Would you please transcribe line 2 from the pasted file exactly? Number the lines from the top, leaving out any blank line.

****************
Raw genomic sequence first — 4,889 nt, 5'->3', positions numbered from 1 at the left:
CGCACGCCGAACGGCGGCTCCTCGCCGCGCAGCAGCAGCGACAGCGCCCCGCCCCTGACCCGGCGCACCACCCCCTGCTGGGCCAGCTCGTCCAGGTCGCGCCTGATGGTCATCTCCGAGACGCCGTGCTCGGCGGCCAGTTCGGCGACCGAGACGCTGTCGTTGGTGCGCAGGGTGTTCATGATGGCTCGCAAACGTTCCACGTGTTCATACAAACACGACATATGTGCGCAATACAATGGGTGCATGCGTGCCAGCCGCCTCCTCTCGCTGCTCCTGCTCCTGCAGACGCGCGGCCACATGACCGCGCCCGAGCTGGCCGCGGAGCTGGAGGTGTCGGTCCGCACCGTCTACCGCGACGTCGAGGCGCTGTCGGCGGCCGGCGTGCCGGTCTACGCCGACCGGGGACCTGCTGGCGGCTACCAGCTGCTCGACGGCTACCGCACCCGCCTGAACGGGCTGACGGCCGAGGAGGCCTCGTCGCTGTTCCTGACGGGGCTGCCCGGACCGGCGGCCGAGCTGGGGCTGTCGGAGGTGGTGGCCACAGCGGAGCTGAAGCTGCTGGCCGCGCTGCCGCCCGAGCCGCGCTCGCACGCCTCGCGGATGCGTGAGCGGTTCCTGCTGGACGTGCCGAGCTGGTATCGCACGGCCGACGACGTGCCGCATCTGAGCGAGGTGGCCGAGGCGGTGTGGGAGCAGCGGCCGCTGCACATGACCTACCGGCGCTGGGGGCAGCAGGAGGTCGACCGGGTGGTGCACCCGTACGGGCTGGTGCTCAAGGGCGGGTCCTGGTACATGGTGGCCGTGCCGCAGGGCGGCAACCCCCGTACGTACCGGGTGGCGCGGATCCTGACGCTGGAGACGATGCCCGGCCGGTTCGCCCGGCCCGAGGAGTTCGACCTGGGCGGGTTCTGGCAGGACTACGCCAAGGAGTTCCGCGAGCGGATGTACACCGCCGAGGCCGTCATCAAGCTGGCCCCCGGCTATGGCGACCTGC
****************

CGCACGCCGAACGGCGGCTCCTCGCCGCGCAGCAGCAGCGACAGCGCCCCGCCCCTGACCCGGCGCACCACCCCCTGCTGGGCCAGCTCGTCCAGGTCGCGCCTGATGGTCATCTCCGAGACGCCGTGCTCGGCGGCCAGTTCGGCGACCGAGACGCTGTCGTTGGTGCGCAGGGTGTTCATGATGGCTCGCAAACGTTCCACGTGTTCATACAAACACGACATATGTGCGCAATACAATGGGTGCATGCGTGCCAGCCGCCTCCTCTCGCTGCTCCTGCTCCTGCAGACGCGCGGCCACATGACCGCGCCCGAGCTGGCCGCGGAGCTGGAGGTGTCGGTCCGCACCGTCTACCGCGACGTCGAGGCGCTGTCGGCGGCCGGCGTGCCGGTCTACGCCGACCGGGGACCTGCTGGCGGCTACCAGCTGCTCGACGGCTACCGCACCCGCCTGAACGGGCTGACGGCCGAGGAGGCCTCGTCGCTGTTCCTGACGGGGCTGCCCGGACCGGCGGCCGAGCTGGGGCTGTCGGAGGTGGTGGCCACAGCGGAGCTGAAGCTGCTGGCCGCGCTGCCGCCCGAGCCGCGCTCGCACGCCTCGCGGATGCGTGAGCGGTTCCTGCTGGACGTGCCGAGCTGGTATCGCACGGCCGACGACGTGCCGCATCTGAGCGAGGTGGCCGAGGCGGTGTGGGAGCAGCGGCCGCTGCACATGACCTACCGGCGCTGGGGGCAGCAGGAGGTCGACCGGGTGGTGCACCCGTACGGGCTGGTGCTCAAGGGCGGGTCCTGGTACATGGTGGCCGTGCCGCAGGGCGGCAACCCCCGTACGTACCGGGTGGCGCGGATCCTGACGCTGGAGACGATGCCCGGCCGGTTCGCCCGGCCCGAGGAGTTCGACCTGGGCGGGTTCTGGCAGGACTACGCCAAGGAGTTCCGCGAGCGGATGTACACCGCCGAGGCCGTCATCAAGCTGGCCCCCGGCTATGGCGACCTGC